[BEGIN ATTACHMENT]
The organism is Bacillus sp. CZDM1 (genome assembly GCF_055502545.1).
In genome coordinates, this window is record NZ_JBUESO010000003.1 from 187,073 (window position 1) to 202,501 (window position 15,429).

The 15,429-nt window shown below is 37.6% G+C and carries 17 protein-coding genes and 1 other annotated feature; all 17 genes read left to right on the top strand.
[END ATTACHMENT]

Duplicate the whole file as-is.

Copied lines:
The organism is Bacillus sp. CZDM1 (genome assembly GCF_055502545.1).
In genome coordinates, this window is record NZ_JBUESO010000003.1 from 187,073 (window position 1) to 202,501 (window position 15,429).

The 15,429-nt window shown below is 37.6% G+C and carries 17 protein-coding genes and 1 other annotated feature; all 17 genes read left to right on the top strand.